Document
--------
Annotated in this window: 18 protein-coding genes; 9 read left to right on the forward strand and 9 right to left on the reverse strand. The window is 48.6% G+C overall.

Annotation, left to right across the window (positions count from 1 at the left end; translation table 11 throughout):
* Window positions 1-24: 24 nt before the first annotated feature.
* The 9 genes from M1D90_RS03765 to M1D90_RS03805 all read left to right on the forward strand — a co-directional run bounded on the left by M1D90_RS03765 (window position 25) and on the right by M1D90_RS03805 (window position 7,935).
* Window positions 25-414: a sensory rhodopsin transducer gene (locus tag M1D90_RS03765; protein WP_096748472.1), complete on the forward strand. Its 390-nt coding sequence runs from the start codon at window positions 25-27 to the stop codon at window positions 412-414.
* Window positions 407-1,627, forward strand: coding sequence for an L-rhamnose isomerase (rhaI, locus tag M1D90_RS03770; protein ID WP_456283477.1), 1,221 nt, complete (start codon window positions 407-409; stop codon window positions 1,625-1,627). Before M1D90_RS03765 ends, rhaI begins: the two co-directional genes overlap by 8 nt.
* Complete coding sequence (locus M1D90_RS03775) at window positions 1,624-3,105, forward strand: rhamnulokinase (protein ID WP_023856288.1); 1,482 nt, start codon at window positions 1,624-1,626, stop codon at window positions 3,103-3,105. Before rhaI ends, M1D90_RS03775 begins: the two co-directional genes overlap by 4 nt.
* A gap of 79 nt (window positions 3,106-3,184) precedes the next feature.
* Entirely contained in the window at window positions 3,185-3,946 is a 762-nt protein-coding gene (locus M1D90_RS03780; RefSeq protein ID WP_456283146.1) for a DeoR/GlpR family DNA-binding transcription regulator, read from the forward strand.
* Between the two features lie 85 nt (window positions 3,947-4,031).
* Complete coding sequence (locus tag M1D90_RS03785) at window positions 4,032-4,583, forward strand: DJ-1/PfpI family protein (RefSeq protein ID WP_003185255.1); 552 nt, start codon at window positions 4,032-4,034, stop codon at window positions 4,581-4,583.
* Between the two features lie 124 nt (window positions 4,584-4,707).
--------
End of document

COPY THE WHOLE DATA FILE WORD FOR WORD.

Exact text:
Annotated in this window: 18 protein-coding genes; 9 read left to right on the forward strand and 9 right to left on the reverse strand. The window is 48.6% G+C overall.

Annotation, left to right across the window (positions count from 1 at the left end; translation table 11 throughout):
* Window positions 1-24: 24 nt before the first annotated feature.
* The 9 genes from M1D90_RS03765 to M1D90_RS03805 all read left to right on the forward strand — a co-directional run bounded on the left by M1D90_RS03765 (window position 25) and on the right by M1D90_RS03805 (window position 7,935).
* Window positions 25-414: a sensory rhodopsin transducer gene (locus tag M1D90_RS03765; protein WP_096748472.1), complete on the forward strand. Its 390-nt coding sequence runs from the start codon at window positions 25-27 to the stop codon at window positions 412-414.
* Window positions 407-1,627, forward strand: coding sequence for an L-rhamnose isomerase (rhaI, locus tag M1D90_RS03770; protein ID WP_456283477.1), 1,221 nt, complete (start codon window positions 407-409; stop codon window positions 1,625-1,627). Before M1D90_RS03765 ends, rhaI begins: the two co-directional genes overlap by 8 nt.
* Complete coding sequence (locus M1D90_RS03775) at window positions 1,624-3,105, forward strand: rhamnulokinase (protein ID WP_023856288.1); 1,482 nt, start codon at window positions 1,624-1,626, stop codon at window positions 3,103-3,105. Before rhaI ends, M1D90_RS03775 begins: the two co-directional genes overlap by 4 nt.
* A gap of 79 nt (window positions 3,106-3,184) precedes the next feature.
* Entirely contained in the window at window positions 3,185-3,946 is a 762-nt protein-coding gene (locus M1D90_RS03780; RefSeq protein ID WP_456283146.1) for a DeoR/GlpR family DNA-binding transcription regulator, read from the forward strand.
* Between the two features lie 85 nt (window positions 3,947-4,031).
* Complete coding sequence (locus tag M1D90_RS03785) at window positions 4,032-4,583, forward strand: DJ-1/PfpI family protein (RefSeq protein ID WP_003185255.1); 552 nt, start codon at window positions 4,032-4,034, stop codon at window positions 4,581-4,583.
* Between the two features lie 124 nt (window positions 4,584-4,707).